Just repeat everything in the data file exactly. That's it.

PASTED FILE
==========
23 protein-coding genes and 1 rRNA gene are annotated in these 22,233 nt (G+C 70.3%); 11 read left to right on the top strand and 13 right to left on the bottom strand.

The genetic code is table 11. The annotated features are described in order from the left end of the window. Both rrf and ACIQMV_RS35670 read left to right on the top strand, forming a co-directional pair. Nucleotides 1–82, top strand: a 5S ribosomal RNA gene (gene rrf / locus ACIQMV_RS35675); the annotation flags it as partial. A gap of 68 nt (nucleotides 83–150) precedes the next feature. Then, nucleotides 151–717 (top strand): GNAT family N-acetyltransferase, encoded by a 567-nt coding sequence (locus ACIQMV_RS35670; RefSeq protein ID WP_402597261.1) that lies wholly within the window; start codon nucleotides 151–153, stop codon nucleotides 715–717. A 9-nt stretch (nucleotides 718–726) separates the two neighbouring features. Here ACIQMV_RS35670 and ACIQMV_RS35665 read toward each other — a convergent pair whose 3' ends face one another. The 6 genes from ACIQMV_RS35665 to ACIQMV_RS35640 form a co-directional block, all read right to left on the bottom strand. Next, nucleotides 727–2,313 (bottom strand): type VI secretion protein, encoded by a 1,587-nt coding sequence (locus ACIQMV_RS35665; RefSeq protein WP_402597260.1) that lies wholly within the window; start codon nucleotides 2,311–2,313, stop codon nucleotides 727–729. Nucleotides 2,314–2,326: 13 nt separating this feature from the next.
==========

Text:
23 protein-coding genes and 1 rRNA gene are annotated in these 22,233 nt (G+C 70.3%); 11 read left to right on the top strand and 13 right to left on the bottom strand.

The genetic code is table 11. The annotated features are described in order from the left end of the window. Both rrf and ACIQMV_RS35670 read left to right on the top strand, forming a co-directional pair. Nucleotides 1–82, top strand: a 5S ribosomal RNA gene (gene rrf / locus ACIQMV_RS35675); the annotation flags it as partial. A gap of 68 nt (nucleotides 83–150) precedes the next feature. Then, nucleotides 151–717 (top strand): GNAT family N-acetyltransferase, encoded by a 567-nt coding sequence (locus ACIQMV_RS35670; RefSeq protein ID WP_402597261.1) that lies wholly within the window; start codon nucleotides 151–153, stop codon nucleotides 715–717. A 9-nt stretch (nucleotides 718–726) separates the two neighbouring features. Here ACIQMV_RS35670 and ACIQMV_RS35665 read toward each other — a convergent pair whose 3' ends face one another. The 6 genes from ACIQMV_RS35665 to ACIQMV_RS35640 form a co-directional block, all read right to left on the bottom strand. Next, nucleotides 727–2,313 (bottom strand): type VI secretion protein, encoded by a 1,587-nt coding sequence (locus ACIQMV_RS35665; RefSeq protein WP_402597260.1) that lies wholly within the window; start codon nucleotides 2,311–2,313, stop codon nucleotides 727–729. Nucleotides 2,314–2,326: 13 nt separating this feature from the next.